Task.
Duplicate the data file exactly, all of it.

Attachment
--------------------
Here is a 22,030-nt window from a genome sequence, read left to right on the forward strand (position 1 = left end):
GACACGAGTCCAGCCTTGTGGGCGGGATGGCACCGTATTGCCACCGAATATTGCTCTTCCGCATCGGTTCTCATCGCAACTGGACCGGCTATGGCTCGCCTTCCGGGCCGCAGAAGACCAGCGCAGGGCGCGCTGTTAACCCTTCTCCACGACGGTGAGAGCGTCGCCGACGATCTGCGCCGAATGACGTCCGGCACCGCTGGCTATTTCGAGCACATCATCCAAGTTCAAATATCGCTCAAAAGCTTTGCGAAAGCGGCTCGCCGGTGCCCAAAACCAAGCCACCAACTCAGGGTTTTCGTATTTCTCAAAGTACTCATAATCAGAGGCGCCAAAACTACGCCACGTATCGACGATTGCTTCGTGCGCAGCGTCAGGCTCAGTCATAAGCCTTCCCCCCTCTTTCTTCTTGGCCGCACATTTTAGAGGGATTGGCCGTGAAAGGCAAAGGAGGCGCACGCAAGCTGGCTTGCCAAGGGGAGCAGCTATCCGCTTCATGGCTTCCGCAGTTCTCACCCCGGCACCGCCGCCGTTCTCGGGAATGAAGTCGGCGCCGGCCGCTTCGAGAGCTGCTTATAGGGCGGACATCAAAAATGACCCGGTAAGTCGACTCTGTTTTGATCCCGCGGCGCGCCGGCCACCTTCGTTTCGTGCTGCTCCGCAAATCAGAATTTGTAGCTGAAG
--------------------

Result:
Here is a 22,030-nt window from a genome sequence, read left to right on the forward strand (position 1 = left end):
GACACGAGTCCAGCCTTGTGGGCGGGATGGCACCGTATTGCCACCGAATATTGCTCTTCCGCATCGGTTCTCATCGCAACTGGACCGGCTATGGCTCGCCTTCCGGGCCGCAGAAGACCAGCGCAGGGCGCGCTGTTAACCCTTCTCCACGACGGTGAGAGCGTCGCCGACGATCTGCGCCGAATGACGTCCGGCACCGCTGGCTATTTCGAGCACATCATCCAAGTTCAAATATCGCTCAAAAGCTTTGCGAAAGCGGCTCGCCGGTGCCCAAAACCAAGCCACCAACTCAGGGTTTTCGTATTTCTCAAAGTACTCATAATCAGAGGCGCCAAAACTACGCCACGTATCGACGATTGCTTCGTGCGCAGCGTCAGGCTCAGTCATAAGCCTTCCCCCCTCTTTCTTCTTGGCCGCACATTTTAGAGGGATTGGCCGTGAAAGGCAAAGGAGGCGCACGCAAGCTGGCTTGCCAAGGGGAGCAGCTATCCGCTTCATGGCTTCCGCAGTTCTCACCCCGGCACCGCCGCCGTTCTCGGGAATGAAGTCGGCGCCGGCCGCTTCGAGAGCTGCTTATAGGGCGGACATCAAAAATGACCCGGTAAGTCGACTCTGTTTTGATCCCGCGGCGCGCCGGCCACCTTCGTTTCGTGCTGCTCCGCAAATCAGAATTTGTAGCTGAAG